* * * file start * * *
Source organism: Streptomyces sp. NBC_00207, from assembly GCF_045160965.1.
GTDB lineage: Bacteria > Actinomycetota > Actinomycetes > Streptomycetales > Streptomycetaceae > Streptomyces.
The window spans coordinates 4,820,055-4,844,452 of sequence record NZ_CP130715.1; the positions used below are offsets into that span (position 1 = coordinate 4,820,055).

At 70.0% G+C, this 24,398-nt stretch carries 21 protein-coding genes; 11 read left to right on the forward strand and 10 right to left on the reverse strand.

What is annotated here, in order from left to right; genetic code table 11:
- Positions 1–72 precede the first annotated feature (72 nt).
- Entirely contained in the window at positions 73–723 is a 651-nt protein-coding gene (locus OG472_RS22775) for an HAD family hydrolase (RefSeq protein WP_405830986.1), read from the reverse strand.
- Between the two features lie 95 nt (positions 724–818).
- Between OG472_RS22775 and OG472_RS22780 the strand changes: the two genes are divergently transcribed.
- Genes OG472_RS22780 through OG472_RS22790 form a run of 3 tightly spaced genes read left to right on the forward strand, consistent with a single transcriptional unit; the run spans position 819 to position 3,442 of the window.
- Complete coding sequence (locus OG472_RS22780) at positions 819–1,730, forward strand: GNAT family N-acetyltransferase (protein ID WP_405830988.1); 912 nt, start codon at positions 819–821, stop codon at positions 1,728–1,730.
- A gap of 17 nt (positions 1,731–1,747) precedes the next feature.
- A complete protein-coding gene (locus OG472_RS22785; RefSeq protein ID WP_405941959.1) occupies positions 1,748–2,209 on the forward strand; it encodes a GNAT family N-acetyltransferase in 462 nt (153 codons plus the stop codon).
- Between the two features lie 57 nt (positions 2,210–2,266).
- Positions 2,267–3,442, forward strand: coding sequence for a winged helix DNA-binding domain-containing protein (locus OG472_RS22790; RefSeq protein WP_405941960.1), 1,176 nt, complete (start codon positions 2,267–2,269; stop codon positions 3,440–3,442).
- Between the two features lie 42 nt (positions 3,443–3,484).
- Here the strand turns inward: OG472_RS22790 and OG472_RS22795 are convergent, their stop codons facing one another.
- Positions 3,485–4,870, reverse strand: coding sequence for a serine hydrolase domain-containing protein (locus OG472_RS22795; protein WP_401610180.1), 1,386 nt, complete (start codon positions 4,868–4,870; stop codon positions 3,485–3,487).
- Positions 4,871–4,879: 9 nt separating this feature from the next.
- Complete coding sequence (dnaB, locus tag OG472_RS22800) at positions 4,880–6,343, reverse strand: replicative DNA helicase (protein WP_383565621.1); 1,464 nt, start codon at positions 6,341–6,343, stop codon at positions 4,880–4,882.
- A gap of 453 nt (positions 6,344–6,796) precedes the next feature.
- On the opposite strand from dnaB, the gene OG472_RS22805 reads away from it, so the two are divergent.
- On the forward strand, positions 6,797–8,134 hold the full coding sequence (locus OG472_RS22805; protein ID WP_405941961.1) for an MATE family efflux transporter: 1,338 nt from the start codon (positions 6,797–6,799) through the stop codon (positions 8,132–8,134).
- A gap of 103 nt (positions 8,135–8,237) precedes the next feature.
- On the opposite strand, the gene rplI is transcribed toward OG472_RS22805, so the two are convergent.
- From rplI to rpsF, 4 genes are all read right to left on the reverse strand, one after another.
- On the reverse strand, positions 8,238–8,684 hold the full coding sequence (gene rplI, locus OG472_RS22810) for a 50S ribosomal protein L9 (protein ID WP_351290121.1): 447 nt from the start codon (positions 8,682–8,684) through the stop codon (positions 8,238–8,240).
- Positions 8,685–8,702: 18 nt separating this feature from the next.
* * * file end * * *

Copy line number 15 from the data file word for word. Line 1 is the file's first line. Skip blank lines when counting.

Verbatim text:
- Positions 2,267–3,442, forward strand: coding sequence for a winged helix DNA-binding domain-containing protein (locus OG472_RS22790; RefSeq protein WP_405941960.1), 1,176 nt, complete (start codon positions 2,267–2,269; stop codon positions 3,440–3,442).